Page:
Light detection in the retina is mediated by three distinct classes of photoreceptor; rods, cones and melanopsin expressing photosensitive retinal ganglion cells (pRGCs)1,2. These different classes of photoreceptors perform different physiological roles and are characteristically sensitive to different wavelengths of light2 (rhodopsin λmax 498 nm; MWS cone opsin λmax 508 nm; UVS cone opsin λmax 360 nm, melanopsin λmax 479 nm3). Gnat−/−, Cnga3−/−, Opn4−/− triple knockout (TKO) mice4 lack essential components of the phototransduction pathway present in each of these classes of photoreceptor (rod α transducin within rods, cone-specific cyclic nucleotide gated channel α3 subunit within cones, and melanopsin within pRGCs) and are expected to lack all sensitivity to light (for discussion see5). However, although highly attenuated, several studies have shown that these mice do retain a residual perception of light. A small but significant pupil constriction is observed in response to bright light stimuli4, and these mice also show some level of light avoidance6. Furthermore, small flash electroretinogram (ERG) responses are evident in these mice5. Light responses have also been recorded from the lateral geniculate nucleus (LGN) and light-induced expression of c-fos (a marker of neuronal activation) is evident in the visual cortex of these mice5. However, the cellular mechanisms underlying these residual light responses and the retinal pathways by which they are propagated remain to be determined. There is evidence that transducin independent signalling pathways may exist within rod photoreceptors7,8, and light responses have been recorded from a small subset of rod photoreceptors in Gnat−/− mice9. Studies by Allen et al.5 indicate that rods are responsible for driving ERG responses in TKO mice, yet this response is likely mediated by low levels of cone transducin (Gnat2) expressed within rod photoreceptors5. Thus it would seem that multiple novel light signalling pathways may be present within rod photoreceptors. It is also possible that a number of other non-visual opsins may contribute to light responses observed in the TKO (and wild type) retina. One intriguing candidate is OPN5, a UV-sensitive (λmax 380 nm) Gi-coupled non-visual opsin10,11 which is expressed within a subset of retinal ganglion cells of the mouse retina11,12,13, and is reported to drive entrainment of retinal circadian oscillators to light dark cycles independent of rods, cones and melanopsin13.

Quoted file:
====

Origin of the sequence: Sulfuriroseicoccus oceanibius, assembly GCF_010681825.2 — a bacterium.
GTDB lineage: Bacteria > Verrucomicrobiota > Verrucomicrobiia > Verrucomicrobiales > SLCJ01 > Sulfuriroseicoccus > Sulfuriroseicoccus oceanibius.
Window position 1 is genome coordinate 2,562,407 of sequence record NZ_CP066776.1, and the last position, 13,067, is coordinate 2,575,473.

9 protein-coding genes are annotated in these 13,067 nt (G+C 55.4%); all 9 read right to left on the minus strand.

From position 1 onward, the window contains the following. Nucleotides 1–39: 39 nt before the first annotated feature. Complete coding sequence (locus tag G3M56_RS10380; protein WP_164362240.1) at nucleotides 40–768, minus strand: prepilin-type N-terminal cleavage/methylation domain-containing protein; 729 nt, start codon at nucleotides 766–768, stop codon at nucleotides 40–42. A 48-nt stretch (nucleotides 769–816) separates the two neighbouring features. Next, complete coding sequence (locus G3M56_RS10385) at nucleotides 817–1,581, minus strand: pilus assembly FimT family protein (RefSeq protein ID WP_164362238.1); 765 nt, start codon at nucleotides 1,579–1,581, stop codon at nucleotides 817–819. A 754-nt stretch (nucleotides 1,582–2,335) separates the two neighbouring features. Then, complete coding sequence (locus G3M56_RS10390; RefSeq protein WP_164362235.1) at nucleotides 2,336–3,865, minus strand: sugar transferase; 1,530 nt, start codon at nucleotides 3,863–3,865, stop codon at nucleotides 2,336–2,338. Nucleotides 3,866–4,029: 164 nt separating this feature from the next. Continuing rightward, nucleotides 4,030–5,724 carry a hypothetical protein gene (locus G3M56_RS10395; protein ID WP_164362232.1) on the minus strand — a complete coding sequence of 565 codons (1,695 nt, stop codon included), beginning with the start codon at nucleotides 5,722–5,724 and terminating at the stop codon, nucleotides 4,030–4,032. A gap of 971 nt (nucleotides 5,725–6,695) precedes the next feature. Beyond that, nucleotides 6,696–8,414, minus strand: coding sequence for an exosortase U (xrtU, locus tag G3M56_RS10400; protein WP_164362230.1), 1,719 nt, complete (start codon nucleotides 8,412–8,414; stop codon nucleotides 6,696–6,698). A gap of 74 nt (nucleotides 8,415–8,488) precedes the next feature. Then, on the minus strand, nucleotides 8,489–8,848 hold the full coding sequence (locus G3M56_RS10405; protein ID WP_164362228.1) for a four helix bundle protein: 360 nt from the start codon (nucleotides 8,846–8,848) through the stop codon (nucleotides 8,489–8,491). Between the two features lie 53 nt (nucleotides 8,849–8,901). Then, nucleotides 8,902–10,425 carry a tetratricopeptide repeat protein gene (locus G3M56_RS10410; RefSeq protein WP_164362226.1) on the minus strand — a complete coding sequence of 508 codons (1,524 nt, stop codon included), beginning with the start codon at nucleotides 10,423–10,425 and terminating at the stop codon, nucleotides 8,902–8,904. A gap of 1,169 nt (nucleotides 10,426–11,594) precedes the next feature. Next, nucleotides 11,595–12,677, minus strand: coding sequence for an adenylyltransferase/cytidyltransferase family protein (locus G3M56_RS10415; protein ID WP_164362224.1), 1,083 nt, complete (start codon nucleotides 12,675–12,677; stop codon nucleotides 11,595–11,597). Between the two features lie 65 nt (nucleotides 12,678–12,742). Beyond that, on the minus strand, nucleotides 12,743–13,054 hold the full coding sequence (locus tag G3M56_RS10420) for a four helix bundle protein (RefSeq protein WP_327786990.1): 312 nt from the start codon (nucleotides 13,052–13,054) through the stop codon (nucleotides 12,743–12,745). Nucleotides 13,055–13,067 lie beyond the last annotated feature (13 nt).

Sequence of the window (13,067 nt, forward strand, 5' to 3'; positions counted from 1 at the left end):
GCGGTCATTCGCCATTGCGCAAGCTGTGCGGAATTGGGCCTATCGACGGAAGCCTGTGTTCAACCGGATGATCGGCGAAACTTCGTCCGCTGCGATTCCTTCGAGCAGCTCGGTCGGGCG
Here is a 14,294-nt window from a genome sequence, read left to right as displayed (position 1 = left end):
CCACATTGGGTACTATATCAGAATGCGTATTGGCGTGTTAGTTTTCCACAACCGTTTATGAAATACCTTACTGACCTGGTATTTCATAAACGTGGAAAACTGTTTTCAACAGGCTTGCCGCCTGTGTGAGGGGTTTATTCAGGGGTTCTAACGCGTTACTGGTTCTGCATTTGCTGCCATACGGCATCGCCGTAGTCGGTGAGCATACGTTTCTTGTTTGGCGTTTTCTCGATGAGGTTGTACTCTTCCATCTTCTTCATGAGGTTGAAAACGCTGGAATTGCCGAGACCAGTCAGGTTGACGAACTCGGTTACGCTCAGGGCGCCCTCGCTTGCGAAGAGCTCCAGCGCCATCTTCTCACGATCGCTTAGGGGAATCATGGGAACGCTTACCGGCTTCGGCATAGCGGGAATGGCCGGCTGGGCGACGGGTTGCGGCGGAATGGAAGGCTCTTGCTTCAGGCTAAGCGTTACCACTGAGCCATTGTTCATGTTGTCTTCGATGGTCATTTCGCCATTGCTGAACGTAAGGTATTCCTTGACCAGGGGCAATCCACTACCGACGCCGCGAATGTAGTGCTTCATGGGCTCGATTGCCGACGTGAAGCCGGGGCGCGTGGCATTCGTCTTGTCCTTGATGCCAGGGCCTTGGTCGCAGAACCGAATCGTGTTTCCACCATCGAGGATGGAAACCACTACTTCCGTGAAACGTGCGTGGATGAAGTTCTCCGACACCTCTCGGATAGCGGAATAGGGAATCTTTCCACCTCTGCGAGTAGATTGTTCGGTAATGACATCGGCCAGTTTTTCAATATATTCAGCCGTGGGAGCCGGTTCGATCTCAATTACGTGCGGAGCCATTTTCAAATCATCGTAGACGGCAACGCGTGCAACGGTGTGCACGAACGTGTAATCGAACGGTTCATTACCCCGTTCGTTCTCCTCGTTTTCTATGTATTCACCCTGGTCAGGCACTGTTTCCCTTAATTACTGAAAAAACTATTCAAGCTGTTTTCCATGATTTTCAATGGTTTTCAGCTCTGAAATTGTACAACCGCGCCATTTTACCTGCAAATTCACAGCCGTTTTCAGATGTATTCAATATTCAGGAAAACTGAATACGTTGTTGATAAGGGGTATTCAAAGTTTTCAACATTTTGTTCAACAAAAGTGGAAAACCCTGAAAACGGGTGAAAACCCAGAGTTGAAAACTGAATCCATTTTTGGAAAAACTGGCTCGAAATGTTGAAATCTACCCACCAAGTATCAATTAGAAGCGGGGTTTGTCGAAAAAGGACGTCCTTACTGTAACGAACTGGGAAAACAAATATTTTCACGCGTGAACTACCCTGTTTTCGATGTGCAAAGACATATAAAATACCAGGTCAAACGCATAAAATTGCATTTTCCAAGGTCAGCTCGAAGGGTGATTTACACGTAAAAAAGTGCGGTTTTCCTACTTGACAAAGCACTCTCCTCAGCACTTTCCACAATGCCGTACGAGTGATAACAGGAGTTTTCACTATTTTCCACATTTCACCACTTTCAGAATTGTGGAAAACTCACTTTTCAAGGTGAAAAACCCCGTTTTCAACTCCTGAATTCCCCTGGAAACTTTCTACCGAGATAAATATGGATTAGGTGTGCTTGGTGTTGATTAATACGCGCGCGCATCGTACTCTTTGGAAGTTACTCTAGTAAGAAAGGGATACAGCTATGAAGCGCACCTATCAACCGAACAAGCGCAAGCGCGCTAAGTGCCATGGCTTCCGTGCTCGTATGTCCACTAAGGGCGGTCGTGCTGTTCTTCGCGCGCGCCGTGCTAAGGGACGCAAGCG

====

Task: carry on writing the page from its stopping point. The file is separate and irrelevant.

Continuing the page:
Here we use multiple electrode array (MEA) recordings, and light-induced expression of the immediate early response gene c-fos to further characterise the light responses of the TKO retina. Using different wavelengths of light to preferentially stimulate different classes of retinal photoreceptors, our data confirm that light responses do indeed persist within the retina of TKO mice, and are consistent with the survival of a novel rod based signalling pathway that includes the downstream activation of a population of atypical AII amacrine cells. Furthermore our results suggest that expression of the UV-sensitive non-visual opsin OPN5 is not sufficient to drive excitatory light responses in the retina of TKO mice.